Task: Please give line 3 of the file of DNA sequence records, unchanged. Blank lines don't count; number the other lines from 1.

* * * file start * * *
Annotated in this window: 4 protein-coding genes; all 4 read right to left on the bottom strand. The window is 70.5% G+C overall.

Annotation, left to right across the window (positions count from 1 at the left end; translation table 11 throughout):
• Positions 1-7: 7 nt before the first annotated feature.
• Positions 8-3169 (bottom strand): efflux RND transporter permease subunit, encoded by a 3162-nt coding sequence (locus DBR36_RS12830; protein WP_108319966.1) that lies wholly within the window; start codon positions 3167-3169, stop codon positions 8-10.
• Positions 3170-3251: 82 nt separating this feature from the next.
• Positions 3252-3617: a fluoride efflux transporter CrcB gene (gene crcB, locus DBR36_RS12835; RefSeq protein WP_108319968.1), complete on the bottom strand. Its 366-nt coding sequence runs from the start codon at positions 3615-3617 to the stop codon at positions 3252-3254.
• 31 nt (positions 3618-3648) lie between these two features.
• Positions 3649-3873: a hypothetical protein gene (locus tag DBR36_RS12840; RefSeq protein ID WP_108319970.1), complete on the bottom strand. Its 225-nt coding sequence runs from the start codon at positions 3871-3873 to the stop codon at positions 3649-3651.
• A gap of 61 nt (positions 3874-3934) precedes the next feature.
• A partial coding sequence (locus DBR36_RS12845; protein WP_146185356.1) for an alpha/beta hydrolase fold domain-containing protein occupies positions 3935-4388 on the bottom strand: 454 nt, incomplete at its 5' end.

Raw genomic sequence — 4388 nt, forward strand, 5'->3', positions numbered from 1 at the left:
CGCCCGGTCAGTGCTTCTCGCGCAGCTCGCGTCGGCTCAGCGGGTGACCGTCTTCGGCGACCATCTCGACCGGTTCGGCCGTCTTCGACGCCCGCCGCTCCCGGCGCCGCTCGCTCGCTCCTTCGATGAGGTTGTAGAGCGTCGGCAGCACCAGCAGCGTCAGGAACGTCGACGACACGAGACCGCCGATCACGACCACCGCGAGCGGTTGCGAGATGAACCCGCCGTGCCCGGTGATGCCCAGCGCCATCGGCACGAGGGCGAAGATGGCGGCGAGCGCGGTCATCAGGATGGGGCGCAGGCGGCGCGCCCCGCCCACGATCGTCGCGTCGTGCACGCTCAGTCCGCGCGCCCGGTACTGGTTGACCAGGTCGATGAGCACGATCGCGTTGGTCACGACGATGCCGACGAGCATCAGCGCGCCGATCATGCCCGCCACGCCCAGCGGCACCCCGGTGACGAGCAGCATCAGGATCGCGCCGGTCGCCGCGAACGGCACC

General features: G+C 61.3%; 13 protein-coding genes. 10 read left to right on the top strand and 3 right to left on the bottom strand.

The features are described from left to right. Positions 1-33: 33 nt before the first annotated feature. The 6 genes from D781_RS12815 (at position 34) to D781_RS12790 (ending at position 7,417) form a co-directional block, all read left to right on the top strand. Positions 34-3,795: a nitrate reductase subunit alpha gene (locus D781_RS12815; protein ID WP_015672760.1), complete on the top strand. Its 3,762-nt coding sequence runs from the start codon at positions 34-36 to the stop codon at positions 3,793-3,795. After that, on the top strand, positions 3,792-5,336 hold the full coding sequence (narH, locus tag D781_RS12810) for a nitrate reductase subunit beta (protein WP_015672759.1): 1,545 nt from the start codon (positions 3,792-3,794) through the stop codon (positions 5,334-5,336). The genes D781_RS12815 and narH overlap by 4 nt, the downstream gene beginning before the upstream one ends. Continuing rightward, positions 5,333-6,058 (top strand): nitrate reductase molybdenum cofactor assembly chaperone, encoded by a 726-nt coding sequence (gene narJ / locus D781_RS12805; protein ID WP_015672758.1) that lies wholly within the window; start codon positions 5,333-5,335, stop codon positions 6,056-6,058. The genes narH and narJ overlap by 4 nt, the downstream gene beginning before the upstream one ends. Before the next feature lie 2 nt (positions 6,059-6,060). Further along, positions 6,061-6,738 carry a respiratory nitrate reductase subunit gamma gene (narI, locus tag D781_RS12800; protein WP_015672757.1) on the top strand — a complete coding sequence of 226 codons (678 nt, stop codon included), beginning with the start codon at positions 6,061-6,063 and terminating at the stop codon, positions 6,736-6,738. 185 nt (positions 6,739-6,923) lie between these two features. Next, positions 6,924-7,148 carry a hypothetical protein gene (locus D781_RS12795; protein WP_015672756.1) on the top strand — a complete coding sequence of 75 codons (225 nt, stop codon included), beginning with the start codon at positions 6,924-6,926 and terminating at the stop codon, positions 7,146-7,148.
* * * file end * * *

• Positions 1-7: 7 nt before the first annotated feature.